What Black America can expect from President Biden’s State of the Union address
Biden is expected to call for the passing of the George Floyd Justice in Policing Act as the parents of Tyre Nichols watch from the audience on Tuesday night.
President Joe Biden is entering a moment of great consequence as he prepares to deliver his second State of the Union address Tuesday on Capitol Hill. The primetime address, which airs at 9 p.m. ET, will happen before the new 118th Congress, members of the president’s cabinet, and guests, and will be televised for millions of American viewers.
On the heels of the deadly Memphis police beating of Tyre Nichols, President Biden is expected to focus greatly on the issue of policing in America. Other themes for Biden’s speech to the nation, which will be delivered in the well of the U.S. House of Representatives, will range from women’s rights and national security to the nation’s economy.
The fight for abortion rights will be of particular focus after the Supreme Court last year overturned Roe v. Wade, ending a nearly 50-year-old federal right to an abortion. Reproductive rights have been a major focus of the administration, largely led by Vice President Kamala Harris, since the court’s controversial ruling. Access to abortion and reproductive care is especially a consequence for Black women.
Biden’s focus on national security comes in the wake of the United States shooting down a Chinese spy balloon that flew above the continental U.S. Subsequently; the U.S. faces a diplomatic crisis after it destroyed the Chinese surveillance device. Russia’s war on Ukraine and its ripple effect are also expected to be part of the president’s address.
The economy is also a major focus of President Biden’s message to Americans. The nation’s financial outlook will loom large for Biden amid an ongoing debate in Congress over raising the debt ceiling. If Republicans continue to stall in passing a law to raise the debt ceiling past the June deadline, the impact on Americans’ pocketbooks will be severe. The economy was ranked as the number one concern for Americans leading into the 2022 midterm elections as the White House worked to stave off a recession, including Black Americans, according to a survey conducted by theGrio and KFF.
Biden will, without a doubt, renew his call for Congress to pass the George Floyd Justice in Policing Act, which would enact federal police reforms. President Biden had hoped to sign the bill into law on the first anniversary of the murder of George Floyd. In the wake of the police beating death of 29-year-old Nichols, the president will make a new plea for Congress to pass the Floyd Act, which has been elusive on Capitol Hill.
The parents of Tyre Nichols will also be in attendance during Tuesday’s address in Washington, D.C. His mother RowVaughn Wells, and stepfather Rodney Wells, were invited by the chair of the Congressional Black Caucus, U.S. Rep. Steven Horsford.
Nichols’ police-involved death, most of which was captured on police body camera footage, has reignited calls for police accountability through the Floyd policing bill. There are also talks among lawmakers to include a measure regarding an officer’s duty to intervene in excessive or deadly force, as officers on the scene of the Nichols case did not try to prevent other officers from brutalizing him, nor was there an urgency to administer aid. Six Memphis police officers have been fired in the aftermath of the Nichols killing, and five have been charged with second-degree murder, among other charges.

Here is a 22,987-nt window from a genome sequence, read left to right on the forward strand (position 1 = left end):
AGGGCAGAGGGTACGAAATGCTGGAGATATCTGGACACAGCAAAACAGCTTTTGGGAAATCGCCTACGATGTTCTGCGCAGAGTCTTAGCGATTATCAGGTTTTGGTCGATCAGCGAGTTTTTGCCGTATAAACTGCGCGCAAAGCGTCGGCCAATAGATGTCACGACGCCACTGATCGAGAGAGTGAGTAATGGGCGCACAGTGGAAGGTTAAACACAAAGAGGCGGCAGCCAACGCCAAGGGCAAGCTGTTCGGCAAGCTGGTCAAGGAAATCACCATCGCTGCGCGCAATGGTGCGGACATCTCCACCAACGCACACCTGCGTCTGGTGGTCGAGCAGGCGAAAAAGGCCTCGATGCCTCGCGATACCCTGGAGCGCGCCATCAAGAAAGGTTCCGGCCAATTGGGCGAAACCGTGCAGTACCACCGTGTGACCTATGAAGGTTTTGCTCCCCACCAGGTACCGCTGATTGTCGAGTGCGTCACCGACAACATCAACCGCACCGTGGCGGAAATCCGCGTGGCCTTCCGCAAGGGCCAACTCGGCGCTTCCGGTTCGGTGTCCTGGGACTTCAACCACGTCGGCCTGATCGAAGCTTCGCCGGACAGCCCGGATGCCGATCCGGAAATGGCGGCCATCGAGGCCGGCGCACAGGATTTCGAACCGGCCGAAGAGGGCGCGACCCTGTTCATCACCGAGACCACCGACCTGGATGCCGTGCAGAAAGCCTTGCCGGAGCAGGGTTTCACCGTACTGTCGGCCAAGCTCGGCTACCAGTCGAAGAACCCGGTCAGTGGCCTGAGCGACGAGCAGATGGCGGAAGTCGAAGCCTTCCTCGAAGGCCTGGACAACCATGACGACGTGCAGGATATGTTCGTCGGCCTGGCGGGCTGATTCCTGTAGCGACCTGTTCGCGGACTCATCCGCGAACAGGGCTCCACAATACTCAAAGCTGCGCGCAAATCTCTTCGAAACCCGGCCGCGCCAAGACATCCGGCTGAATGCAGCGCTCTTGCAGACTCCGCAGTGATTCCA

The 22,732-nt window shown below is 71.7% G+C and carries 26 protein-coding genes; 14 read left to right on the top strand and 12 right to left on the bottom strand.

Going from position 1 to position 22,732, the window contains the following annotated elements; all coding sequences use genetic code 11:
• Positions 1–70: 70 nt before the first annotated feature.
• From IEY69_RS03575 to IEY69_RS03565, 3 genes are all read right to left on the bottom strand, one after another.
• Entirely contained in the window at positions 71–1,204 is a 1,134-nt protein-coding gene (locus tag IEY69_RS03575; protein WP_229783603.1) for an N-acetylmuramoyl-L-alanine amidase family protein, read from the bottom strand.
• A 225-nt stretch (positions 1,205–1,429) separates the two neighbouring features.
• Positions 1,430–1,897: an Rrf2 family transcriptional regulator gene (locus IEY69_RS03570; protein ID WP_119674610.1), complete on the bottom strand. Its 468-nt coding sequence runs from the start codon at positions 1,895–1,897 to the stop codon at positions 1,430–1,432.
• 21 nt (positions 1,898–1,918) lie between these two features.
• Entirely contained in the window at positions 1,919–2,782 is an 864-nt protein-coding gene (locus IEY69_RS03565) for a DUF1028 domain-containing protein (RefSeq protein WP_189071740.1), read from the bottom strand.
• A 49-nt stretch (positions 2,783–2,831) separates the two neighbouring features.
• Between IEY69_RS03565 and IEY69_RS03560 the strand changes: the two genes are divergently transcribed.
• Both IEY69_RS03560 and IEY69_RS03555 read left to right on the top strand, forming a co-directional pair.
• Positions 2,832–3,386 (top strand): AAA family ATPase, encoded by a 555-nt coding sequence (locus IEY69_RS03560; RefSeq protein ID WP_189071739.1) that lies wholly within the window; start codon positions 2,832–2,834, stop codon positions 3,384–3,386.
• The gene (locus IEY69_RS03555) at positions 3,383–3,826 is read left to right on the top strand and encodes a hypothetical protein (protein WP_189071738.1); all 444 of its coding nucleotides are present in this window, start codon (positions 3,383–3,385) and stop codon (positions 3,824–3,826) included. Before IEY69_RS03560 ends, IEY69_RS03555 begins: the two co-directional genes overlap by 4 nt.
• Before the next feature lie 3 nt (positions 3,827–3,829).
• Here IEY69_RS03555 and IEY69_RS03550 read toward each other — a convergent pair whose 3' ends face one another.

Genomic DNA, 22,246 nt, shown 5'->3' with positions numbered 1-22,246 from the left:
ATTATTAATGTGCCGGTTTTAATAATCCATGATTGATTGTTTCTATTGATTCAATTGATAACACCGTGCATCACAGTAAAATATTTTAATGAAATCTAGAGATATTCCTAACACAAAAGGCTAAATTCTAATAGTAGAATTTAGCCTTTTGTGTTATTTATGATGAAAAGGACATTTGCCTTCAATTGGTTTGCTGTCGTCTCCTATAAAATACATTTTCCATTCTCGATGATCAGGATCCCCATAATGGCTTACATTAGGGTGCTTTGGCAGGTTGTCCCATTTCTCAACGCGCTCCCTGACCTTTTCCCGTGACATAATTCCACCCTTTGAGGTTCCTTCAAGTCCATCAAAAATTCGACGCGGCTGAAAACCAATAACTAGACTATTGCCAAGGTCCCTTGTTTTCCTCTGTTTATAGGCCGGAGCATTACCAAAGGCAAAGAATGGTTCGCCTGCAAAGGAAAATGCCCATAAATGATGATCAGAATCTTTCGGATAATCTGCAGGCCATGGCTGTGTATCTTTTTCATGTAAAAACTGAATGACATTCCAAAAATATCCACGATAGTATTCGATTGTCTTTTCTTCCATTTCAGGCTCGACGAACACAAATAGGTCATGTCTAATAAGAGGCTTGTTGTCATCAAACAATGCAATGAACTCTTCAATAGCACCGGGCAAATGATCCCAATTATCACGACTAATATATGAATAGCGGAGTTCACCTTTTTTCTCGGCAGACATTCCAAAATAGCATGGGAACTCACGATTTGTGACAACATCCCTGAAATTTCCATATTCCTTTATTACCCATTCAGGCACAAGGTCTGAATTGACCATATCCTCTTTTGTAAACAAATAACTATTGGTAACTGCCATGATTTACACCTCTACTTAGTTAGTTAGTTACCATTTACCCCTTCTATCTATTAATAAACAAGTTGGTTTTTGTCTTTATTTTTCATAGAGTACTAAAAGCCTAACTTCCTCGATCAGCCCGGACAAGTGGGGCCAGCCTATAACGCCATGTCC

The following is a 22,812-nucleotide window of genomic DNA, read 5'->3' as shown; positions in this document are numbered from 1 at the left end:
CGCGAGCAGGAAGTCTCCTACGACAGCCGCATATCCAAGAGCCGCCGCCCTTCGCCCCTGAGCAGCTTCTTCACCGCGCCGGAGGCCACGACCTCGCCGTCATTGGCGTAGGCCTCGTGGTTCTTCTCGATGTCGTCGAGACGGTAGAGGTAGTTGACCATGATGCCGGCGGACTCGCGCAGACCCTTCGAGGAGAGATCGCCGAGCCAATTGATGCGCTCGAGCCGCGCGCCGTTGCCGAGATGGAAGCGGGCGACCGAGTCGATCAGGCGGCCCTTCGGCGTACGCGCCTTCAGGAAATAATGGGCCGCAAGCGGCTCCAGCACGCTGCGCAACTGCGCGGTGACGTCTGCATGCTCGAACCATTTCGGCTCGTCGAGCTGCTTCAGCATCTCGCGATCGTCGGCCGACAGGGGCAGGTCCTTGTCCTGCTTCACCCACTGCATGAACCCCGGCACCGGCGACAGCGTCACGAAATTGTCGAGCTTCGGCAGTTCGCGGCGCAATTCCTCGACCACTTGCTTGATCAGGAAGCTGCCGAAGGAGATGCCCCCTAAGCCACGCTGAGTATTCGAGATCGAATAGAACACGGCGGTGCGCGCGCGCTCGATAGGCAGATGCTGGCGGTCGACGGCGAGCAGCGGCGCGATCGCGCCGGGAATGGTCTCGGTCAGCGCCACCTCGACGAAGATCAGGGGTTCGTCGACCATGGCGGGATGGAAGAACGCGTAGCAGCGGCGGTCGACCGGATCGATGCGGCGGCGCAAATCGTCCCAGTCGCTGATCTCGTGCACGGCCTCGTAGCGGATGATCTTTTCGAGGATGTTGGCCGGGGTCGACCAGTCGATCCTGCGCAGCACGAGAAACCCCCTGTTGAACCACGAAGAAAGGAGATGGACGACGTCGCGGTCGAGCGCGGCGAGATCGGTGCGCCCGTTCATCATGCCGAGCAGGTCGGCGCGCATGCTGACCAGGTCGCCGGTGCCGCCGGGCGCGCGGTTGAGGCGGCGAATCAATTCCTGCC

Civil rights leaders and groups have been swift in their calls for police accountability in the wake of Tyre Nichols’ death. Leon W. Russell, chair of the NAACP Board of Directors, told theGrio, “The NAACP is committed to working for real change in the way our communities are policed and how the culture of policing can be changed in order to prevent any more deadly encounters resulting in the murder of young Black men.”
Cicley Gay, who serves as chair of the Black Lives Matter Global Foundation board of directors, told theGrio in a written statement: “When Black people are harmed by the police, it’s certainly about those precious lives stolen, their families and our community. Yet, we must not only focus on the specific details of a specific incident or police force. It’s also about how this country keeps people safe.
Gay continued: “Until we start building a safety infrastructure that invests in root causes and in people, not in structures that are still killing people unjustly every day, we’ll never get to the genuine safety and care that all people deserve.”
The president’s State of the Union address comes as a CNN report notes that Democratic Party leaders like Biden but don’t “love” him. Those sentiments come as the president’s approval ratings are higher than they had been, but still relatively low. According to a Gallup poll, President Biden’s job approval stands at 41 percent.
TheGrio recently spoke with Terry Edmonds, who was the first Black presidential speechwriter. Edmonds, who penned several State of the Union addresses for then-President Bill Clinton, emphasized that Biden will need to tout his “accomplishments” amid political implications over his possession of classified documents, which is currently under investigation by the Department of Justice.
As it relates to the death of Nichols and frustration in Black communities over the issue of policing, Edmonds said President Biden will also need to assert himself as the “healer in chief.”
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